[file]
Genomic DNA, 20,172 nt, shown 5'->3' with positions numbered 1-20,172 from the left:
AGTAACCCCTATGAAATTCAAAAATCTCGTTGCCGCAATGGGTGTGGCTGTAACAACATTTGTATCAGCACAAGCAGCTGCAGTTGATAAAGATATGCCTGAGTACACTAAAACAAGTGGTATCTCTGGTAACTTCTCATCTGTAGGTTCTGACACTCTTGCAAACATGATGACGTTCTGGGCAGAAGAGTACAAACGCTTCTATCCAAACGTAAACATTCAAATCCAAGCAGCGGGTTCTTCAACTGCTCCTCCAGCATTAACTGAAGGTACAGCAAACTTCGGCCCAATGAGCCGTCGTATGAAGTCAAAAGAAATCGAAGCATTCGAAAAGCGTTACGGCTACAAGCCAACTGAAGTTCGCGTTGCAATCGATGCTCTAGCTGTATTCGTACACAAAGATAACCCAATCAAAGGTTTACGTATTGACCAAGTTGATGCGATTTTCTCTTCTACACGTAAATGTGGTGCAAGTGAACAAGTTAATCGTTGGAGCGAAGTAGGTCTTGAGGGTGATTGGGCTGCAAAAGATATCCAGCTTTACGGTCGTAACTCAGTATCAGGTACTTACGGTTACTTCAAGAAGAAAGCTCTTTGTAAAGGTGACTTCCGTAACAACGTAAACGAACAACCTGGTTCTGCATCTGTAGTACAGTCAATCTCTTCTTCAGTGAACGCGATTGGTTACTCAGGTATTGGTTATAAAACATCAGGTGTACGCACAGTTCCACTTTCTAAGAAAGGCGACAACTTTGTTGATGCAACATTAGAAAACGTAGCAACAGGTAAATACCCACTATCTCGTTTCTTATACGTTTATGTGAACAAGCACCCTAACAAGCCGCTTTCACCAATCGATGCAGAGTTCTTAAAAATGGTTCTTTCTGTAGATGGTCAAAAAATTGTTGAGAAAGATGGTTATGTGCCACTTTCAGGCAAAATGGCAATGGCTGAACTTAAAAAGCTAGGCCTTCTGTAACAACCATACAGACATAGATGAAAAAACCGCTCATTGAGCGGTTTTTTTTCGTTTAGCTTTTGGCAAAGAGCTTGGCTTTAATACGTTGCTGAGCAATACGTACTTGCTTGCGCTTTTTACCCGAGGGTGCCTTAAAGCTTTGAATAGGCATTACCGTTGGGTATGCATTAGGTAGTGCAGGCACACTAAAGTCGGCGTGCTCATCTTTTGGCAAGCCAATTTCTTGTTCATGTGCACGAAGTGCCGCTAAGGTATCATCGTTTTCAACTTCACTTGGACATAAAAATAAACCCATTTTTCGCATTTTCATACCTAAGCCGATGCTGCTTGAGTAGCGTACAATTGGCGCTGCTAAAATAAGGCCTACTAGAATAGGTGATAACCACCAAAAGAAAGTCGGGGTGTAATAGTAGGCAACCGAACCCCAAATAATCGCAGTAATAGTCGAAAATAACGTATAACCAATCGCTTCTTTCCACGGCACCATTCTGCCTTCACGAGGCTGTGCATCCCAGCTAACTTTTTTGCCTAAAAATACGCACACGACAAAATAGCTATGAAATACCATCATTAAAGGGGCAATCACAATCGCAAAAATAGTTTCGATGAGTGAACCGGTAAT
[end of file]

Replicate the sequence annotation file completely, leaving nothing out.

Genomic DNA, 20,172 nt, shown 5'->3' with positions numbered 1-20,172 from the left:
AGTAACCCCTATGAAATTCAAAAATCTCGTTGCCGCAATGGGTGTGGCTGTAACAACATTTGTATCAGCACAAGCAGCTGCAGTTGATAAAGATATGCCTGAGTACACTAAAACAAGTGGTATCTCTGGTAACTTCTCATCTGTAGGTTCTGACACTCTTGCAAACATGATGACGTTCTGGGCAGAAGAGTACAAACGCTTCTATCCAAACGTAAACATTCAAATCCAAGCAGCGGGTTCTTCAACTGCTCCTCCAGCATTAACTGAAGGTACAGCAAACTTCGGCCCAATGAGCCGTCGTATGAAGTCAAAAGAAATCGAAGCATTCGAAAAGCGTTACGGCTACAAGCCAACTGAAGTTCGCGTTGCAATCGATGCTCTAGCTGTATTCGTACACAAAGATAACCCAATCAAAGGTTTACGTATTGACCAAGTTGATGCGATTTTCTCTTCTACACGTAAATGTGGTGCAAGTGAACAAGTTAATCGTTGGAGCGAAGTAGGTCTTGAGGGTGATTGGGCTGCAAAAGATATCCAGCTTTACGGTCGTAACTCAGTATCAGGTACTTACGGTTACTTCAAGAAGAAAGCTCTTTGTAAAGGTGACTTCCGTAACAACGTAAACGAACAACCTGGTTCTGCATCTGTAGTACAGTCAATCTCTTCTTCAGTGAACGCGATTGGTTACTCAGGTATTGGTTATAAAACATCAGGTGTACGCACAGTTCCACTTTCTAAGAAAGGCGACAACTTTGTTGATGCAACATTAGAAAACGTAGCAACAGGTAAATACCCACTATCTCGTTTCTTATACGTTTATGTGAACAAGCACCCTAACAAGCCGCTTTCACCAATCGATGCAGAGTTCTTAAAAATGGTTCTTTCTGTAGATGGTCAAAAAATTGTTGAGAAAGATGGTTATGTGCCACTTTCAGGCAAAATGGCAATGGCTGAACTTAAAAAGCTAGGCCTTCTGTAACAACCATACAGACATAGATGAAAAAACCGCTCATTGAGCGGTTTTTTTTCGTTTAGCTTTTGGCAAAGAGCTTGGCTTTAATACGTTGCTGAGCAATACGTACTTGCTTGCGCTTTTTACCCGAGGGTGCCTTAAAGCTTTGAATAGGCATTACCGTTGGGTATGCATTAGGTAGTGCAGGCACACTAAAGTCGGCGTGCTCATCTTTTGGCAAGCCAATTTCTTGTTCATGTGCACGAAGTGCCGCTAAGGTATCATCGTTTTCAACTTCACTTGGACATAAAAATAAACCCATTTTTCGCATTTTCATACCTAAGCCGATGCTGCTTGAGTAGCGTACAATTGGCGCTGCTAAAATAAGGCCTACTAGAATAGGTGATAACCACCAAAAGAAAGTCGGGGTGTAATAGTAGGCAACCGAACCCCAAATAATCGCAGTAATAGTCGAAAATAACGTATAACCAATCGCTTCTTTCCACGGCACCATTCTGCCTTCACGAGGCTGTGCATCCCAGCTAACTTTTTTGCCTAAAAATACGCACACGACAAAATAGCTATGAAATACCATCATTAAAGGGGCAATCACAATCGCAAAAATAGTTTCGATGAGTGAACCGGTAAT